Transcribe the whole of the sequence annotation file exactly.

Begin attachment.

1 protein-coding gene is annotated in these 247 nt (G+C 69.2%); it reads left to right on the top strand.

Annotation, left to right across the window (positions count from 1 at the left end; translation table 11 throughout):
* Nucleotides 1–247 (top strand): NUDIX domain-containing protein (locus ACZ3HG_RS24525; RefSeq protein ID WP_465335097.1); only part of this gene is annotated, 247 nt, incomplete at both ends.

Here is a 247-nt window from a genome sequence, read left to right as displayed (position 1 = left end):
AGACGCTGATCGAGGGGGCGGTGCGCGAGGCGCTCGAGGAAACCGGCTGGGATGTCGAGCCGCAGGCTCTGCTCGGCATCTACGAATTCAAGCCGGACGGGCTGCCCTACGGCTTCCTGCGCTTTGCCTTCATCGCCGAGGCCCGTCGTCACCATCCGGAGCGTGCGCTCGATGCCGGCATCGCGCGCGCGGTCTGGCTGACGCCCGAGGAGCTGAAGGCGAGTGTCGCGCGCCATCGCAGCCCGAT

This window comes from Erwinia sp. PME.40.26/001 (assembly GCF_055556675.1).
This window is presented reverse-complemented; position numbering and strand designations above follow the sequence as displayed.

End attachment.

1 protein-coding gene is annotated in these 247 nt (G+C 69.2%); it reads left to right on the top strand.

Annotation, left to right across the window (positions count from 1 at the left end; translation table 11 throughout):
* Nucleotides 1–247 (top strand): NUDIX domain-containing protein (locus ACZ3HG_RS24525; RefSeq protein ID WP_465335097.1); only part of this gene is annotated, 247 nt, incomplete at both ends.

Here is a 247-nt window from a genome sequence, read left to right as displayed (position 1 = left end):
AGACGCTGATCGAGGGGGCGGTGCGCGAGGCGCTCGAGGAAACCGGCTGGGATGTCGAGCCGCAGGCTCTGCTCGGCATCTACGAATTCAAGCCGGACGGGCTGCCCTACGGCTTCCTGCGCTTTGCCTTCATCGCCGAGGCCCGTCGTCACCATCCGGAGCGTGCGCTCGATGCCGGCATCGCGCGCGCGGTCTGGCTGACGCCCGAGGAGCTGAAGGCGAGTGTCGCGCGCCATCGCAGCCCGAT

This window comes from Erwinia sp. PME.40.26/001 (assembly GCF_055556675.1).
This window is presented reverse-complemented; position numbering and strand designations above follow the sequence as displayed.